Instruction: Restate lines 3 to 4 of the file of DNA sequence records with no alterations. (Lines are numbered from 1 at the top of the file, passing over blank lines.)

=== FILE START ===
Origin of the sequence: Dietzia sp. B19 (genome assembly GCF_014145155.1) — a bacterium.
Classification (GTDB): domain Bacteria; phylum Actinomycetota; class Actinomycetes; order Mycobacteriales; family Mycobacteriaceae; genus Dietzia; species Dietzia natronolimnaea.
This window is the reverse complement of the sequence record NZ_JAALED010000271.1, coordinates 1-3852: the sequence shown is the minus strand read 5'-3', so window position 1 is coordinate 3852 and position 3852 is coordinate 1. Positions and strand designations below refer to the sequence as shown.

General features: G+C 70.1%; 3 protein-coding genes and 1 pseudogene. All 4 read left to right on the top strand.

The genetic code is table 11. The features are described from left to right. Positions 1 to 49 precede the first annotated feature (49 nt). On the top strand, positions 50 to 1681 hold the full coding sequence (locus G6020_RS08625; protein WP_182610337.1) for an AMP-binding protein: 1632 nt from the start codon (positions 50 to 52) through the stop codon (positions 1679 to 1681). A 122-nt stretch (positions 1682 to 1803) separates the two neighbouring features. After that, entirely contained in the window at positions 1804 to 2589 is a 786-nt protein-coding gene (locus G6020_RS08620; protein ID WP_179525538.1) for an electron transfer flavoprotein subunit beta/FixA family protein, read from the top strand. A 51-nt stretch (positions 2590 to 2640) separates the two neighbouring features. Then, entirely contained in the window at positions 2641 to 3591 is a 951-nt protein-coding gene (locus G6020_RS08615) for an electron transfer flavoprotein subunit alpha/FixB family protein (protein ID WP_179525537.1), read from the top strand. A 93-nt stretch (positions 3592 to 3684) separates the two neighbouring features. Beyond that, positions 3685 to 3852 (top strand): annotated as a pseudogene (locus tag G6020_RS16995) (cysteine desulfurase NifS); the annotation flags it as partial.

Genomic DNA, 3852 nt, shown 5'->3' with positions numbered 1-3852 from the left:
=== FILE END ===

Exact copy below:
This window is the reverse complement of the sequence record NZ_JAALED010000271.1, coordinates 1-3852: the sequence shown is the minus strand read 5'-3', so window position 1 is coordinate 3852 and position 3852 is coordinate 1. Positions and strand designations below refer to the sequence as shown.

General features: G+C 70.1%; 3 protein-coding genes and 1 pseudogene. All 4 read left to right on the top strand.